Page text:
17th May 2021 By Paul Yandall | email@example.com | @foodtickernz
Stuart Irvine is stepping down as chief executive of Lion after more than eight years at the helm of the Japanese-owned but Kiwi-founded beverage company.
Sydney-based Irvine’s departure from the group, which is owned by Japanese giant Kirin, comes after it completed the sale of its Lion Dairy & Drinks business to Bega Cheese for A$560m early this year.
“After eight years, now is the right time for me to hand the baton to a new leader,” Irvine said on Friday.
“I’m proud of the Lion I will leave behind – a focused business well placed for growth at home and abroad. It is a business focused on the consumer, with the foundation of new data and technology capability and purpose at the heart of its decision-making.”
Lion said that Irvine made the decision to leave after the “successful delivery of a transformation program to refocus Lion on its core adult beverages businesses, establish a flexible and agile technology platform and diversify into craft beer and spirits adjacencies as a foundation for new growth”.
It added that the company was entering a new mid-term planning cycle and Irvine believed now was the “right time to start the process for a transition to a new leader who will deliver the company’s strategy”.
The move comes after a recent restructure of the New Zealand business. Lion NZ managing director Rory Glass, who had been in the role for a decade, left the company in February following a restructure which aimed to create a more closely aligned trans-Tasman business.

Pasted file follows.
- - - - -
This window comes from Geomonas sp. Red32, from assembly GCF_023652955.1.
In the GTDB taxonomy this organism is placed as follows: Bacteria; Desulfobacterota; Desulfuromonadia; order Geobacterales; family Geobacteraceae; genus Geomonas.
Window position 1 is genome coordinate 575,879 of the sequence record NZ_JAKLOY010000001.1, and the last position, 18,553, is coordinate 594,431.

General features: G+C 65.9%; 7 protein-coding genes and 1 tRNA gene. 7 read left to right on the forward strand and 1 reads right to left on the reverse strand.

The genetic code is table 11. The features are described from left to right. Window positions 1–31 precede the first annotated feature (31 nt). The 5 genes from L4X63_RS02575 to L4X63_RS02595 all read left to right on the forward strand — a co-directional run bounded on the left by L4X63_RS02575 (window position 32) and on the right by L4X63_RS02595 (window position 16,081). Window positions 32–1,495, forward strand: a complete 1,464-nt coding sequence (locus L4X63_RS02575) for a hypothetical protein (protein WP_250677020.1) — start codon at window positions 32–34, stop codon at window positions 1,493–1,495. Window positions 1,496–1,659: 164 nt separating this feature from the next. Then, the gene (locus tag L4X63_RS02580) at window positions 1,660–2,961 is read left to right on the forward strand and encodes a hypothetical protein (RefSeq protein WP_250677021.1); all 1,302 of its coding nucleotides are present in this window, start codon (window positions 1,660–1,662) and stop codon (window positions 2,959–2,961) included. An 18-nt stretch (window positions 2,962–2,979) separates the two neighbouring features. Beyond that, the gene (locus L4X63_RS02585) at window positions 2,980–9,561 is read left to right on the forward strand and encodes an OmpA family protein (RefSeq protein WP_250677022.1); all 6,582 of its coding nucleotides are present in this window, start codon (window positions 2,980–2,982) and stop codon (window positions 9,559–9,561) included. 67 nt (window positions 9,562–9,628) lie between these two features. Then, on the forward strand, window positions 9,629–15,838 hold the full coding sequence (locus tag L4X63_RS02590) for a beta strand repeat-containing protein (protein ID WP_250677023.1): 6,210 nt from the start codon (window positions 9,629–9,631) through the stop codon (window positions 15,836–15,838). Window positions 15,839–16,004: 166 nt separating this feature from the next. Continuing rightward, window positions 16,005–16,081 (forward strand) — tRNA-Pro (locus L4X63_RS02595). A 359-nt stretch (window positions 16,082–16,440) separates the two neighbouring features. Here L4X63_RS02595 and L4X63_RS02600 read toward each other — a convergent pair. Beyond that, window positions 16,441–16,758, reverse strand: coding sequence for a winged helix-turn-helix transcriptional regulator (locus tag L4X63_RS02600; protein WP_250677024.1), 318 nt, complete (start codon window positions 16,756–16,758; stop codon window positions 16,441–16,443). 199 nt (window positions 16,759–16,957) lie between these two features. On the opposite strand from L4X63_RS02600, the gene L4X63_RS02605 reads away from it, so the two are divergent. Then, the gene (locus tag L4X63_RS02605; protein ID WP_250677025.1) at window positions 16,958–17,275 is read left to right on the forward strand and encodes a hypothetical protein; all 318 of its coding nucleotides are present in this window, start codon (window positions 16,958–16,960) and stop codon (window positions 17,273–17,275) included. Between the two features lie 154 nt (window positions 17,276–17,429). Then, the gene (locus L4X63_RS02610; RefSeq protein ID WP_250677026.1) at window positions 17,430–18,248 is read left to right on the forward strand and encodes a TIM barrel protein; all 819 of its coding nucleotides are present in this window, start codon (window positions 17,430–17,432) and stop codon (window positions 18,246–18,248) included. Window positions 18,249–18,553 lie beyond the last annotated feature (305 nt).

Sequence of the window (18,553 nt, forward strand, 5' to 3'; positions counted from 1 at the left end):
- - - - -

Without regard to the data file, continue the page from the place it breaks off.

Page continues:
The shake-up saw the role of managing director in New Zealand change to that of a country director, which was filled by former commercial director Craig Baldie.
According to Lion chairman Sir Rod Eddington, the departing Irvine led the company through a time of “unprecedented change” across the food and beverage sectors.
“During Stuart’s tenure, Lion has become a re-focused adult beverages business and expanded its footprint in craft beer and spirits in both Australia and overseas,” he said.
“Lion’s international business is already delivering encouraging growth with recent results from the United States especially positive given the challenges of Covid-19.”
He added that Irvine’s commitment to sustainable business saw Lion become Australasia’s first large scale carbon neutral brewer, identify and close its gender pay gap and drive gender diversity by setting ambitious all-of-company gender targets and putting in place concrete strategies to achieve them.
The Lion board had started a global executive search for his replacement, with “transition timing to be determined towards the end of the year”. Irvine would continue to lead the business until his successor was in post.
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